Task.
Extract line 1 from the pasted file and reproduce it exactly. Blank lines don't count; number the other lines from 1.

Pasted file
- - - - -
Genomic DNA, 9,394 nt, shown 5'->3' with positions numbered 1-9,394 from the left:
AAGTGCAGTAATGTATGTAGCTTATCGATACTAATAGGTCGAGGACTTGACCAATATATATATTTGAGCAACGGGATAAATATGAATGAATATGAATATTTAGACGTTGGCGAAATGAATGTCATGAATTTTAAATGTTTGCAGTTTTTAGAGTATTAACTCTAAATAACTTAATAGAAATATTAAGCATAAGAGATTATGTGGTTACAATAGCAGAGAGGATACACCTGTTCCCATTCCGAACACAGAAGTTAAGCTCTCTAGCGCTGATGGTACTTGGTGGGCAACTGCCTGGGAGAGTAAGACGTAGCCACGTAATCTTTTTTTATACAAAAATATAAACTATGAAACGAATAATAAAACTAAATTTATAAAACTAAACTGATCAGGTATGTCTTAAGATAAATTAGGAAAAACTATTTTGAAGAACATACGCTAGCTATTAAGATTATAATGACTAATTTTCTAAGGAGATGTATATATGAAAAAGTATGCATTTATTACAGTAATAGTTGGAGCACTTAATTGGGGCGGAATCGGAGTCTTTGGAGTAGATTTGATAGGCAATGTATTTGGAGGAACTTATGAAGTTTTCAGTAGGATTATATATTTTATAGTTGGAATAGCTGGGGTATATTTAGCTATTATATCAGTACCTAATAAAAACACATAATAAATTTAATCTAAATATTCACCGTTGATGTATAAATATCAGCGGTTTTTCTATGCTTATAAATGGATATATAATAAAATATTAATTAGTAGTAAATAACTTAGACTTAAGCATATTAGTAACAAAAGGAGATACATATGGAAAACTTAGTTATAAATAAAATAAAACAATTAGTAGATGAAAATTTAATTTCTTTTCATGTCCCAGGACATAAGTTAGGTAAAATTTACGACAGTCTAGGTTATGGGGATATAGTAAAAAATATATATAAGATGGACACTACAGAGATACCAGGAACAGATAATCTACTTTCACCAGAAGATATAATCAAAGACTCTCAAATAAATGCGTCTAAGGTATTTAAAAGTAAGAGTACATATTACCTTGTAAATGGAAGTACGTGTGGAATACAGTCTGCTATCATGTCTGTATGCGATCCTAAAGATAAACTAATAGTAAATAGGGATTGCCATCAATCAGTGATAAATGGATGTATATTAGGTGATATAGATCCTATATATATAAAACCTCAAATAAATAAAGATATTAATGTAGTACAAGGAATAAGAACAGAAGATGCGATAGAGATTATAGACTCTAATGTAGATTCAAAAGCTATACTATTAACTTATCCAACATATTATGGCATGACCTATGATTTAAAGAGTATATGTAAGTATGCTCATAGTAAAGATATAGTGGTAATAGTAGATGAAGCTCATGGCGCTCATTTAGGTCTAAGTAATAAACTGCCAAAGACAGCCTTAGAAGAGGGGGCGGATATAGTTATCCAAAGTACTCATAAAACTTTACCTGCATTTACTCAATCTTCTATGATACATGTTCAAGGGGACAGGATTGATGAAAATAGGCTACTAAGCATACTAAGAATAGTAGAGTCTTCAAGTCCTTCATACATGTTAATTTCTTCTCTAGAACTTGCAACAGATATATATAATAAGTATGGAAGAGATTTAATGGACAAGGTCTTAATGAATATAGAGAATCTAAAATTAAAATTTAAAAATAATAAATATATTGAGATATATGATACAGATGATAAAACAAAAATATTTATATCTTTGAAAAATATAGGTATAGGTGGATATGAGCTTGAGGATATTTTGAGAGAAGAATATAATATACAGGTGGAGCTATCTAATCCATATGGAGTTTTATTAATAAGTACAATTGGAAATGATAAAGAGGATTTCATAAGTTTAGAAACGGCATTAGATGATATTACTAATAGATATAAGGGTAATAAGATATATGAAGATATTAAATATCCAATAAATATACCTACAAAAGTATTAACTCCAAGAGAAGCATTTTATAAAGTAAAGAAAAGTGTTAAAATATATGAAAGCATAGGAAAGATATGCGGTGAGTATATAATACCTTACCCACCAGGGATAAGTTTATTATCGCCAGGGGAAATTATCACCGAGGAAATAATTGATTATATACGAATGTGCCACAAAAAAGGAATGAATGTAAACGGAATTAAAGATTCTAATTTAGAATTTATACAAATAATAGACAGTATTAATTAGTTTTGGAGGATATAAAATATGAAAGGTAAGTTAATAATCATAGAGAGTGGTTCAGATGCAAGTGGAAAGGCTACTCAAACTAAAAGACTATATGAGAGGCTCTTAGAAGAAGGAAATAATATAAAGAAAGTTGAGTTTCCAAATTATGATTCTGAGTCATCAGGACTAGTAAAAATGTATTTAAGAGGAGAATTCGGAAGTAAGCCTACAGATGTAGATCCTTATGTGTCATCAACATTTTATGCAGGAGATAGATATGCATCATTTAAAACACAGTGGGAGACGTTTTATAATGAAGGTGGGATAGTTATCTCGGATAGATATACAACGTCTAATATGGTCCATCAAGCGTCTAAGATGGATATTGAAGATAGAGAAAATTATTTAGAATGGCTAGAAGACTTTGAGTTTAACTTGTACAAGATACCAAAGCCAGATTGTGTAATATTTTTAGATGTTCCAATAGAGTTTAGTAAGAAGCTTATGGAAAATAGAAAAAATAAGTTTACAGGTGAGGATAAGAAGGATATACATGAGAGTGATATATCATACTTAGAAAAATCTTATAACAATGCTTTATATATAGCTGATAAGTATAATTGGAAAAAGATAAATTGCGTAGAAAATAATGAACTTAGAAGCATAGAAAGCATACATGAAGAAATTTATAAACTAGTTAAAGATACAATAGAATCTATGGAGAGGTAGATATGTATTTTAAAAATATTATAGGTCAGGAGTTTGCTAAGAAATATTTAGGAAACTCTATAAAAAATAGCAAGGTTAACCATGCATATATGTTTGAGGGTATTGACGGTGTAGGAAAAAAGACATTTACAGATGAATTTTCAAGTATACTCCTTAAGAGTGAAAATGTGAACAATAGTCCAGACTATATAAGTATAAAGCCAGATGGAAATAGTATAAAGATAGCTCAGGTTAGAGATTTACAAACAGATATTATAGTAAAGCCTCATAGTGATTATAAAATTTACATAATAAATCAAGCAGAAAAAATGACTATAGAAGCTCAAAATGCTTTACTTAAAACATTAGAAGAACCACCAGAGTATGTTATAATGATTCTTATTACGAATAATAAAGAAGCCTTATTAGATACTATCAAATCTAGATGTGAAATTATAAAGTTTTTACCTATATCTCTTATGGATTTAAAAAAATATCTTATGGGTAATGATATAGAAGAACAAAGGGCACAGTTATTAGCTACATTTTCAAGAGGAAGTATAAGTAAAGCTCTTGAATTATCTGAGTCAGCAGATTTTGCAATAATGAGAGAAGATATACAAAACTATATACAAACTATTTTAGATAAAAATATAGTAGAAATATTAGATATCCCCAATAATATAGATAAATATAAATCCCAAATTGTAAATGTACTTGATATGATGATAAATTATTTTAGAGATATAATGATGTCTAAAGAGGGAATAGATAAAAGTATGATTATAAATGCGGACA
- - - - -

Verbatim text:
Genomic DNA, 9,394 nt, shown 5'->3' with positions numbered 1-9,394 from the left: